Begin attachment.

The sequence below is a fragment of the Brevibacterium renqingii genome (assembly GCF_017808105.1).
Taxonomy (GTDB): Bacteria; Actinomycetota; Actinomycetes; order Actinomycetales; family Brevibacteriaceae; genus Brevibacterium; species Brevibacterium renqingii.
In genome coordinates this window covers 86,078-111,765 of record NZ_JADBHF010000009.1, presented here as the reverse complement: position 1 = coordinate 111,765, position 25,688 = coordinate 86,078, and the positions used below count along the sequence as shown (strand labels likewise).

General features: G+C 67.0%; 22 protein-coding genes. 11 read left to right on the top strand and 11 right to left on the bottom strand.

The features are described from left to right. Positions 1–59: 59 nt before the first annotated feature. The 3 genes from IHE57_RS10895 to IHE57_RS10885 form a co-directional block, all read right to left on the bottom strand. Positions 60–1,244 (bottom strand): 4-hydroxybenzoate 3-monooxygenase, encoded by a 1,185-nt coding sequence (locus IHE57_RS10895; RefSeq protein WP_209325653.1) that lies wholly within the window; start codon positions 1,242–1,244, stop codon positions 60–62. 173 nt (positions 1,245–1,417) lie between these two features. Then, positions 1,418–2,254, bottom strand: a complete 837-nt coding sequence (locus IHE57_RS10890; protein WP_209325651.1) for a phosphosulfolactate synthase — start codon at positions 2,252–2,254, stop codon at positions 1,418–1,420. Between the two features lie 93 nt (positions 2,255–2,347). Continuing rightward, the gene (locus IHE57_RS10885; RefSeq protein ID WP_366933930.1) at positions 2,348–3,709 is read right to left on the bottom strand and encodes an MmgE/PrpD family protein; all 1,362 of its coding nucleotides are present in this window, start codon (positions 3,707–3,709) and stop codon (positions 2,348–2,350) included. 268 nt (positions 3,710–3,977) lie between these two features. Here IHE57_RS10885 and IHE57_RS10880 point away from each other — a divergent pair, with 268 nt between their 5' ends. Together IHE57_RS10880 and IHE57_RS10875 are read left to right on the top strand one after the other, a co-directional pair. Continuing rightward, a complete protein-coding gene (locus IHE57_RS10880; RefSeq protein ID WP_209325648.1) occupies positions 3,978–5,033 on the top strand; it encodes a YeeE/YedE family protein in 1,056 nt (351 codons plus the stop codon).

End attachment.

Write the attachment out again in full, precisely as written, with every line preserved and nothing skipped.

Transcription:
The sequence below is a fragment of the Brevibacterium renqingii genome (assembly GCF_017808105.1).
Taxonomy (GTDB): Bacteria; Actinomycetota; Actinomycetes; order Actinomycetales; family Brevibacteriaceae; genus Brevibacterium; species Brevibacterium renqingii.
In genome coordinates this window covers 86,078-111,765 of record NZ_JADBHF010000009.1, presented here as the reverse complement: position 1 = coordinate 111,765, position 25,688 = coordinate 86,078, and the positions used below count along the sequence as shown (strand labels likewise).

General features: G+C 67.0%; 22 protein-coding genes. 11 read left to right on the top strand and 11 right to left on the bottom strand.

The features are described from left to right. Positions 1–59: 59 nt before the first annotated feature. The 3 genes from IHE57_RS10895 to IHE57_RS10885 form a co-directional block, all read right to left on the bottom strand. Positions 60–1,244 (bottom strand): 4-hydroxybenzoate 3-monooxygenase, encoded by a 1,185-nt coding sequence (locus IHE57_RS10895; RefSeq protein WP_209325653.1) that lies wholly within the window; start codon positions 1,242–1,244, stop codon positions 60–62. 173 nt (positions 1,245–1,417) lie between these two features. Then, positions 1,418–2,254, bottom strand: a complete 837-nt coding sequence (locus IHE57_RS10890; protein WP_209325651.1) for a phosphosulfolactate synthase — start codon at positions 2,252–2,254, stop codon at positions 1,418–1,420. Between the two features lie 93 nt (positions 2,255–2,347). Continuing rightward, the gene (locus IHE57_RS10885; RefSeq protein ID WP_366933930.1) at positions 2,348–3,709 is read right to left on the bottom strand and encodes an MmgE/PrpD family protein; all 1,362 of its coding nucleotides are present in this window, start codon (positions 3,707–3,709) and stop codon (positions 2,348–2,350) included. 268 nt (positions 3,710–3,977) lie between these two features. Here IHE57_RS10885 and IHE57_RS10880 point away from each other — a divergent pair, with 268 nt between their 5' ends. Together IHE57_RS10880 and IHE57_RS10875 are read left to right on the top strand one after the other, a co-directional pair. Continuing rightward, a complete protein-coding gene (locus IHE57_RS10880; RefSeq protein ID WP_209325648.1) occupies positions 3,978–5,033 on the top strand; it encodes a YeeE/YedE family protein in 1,056 nt (351 codons plus the stop codon).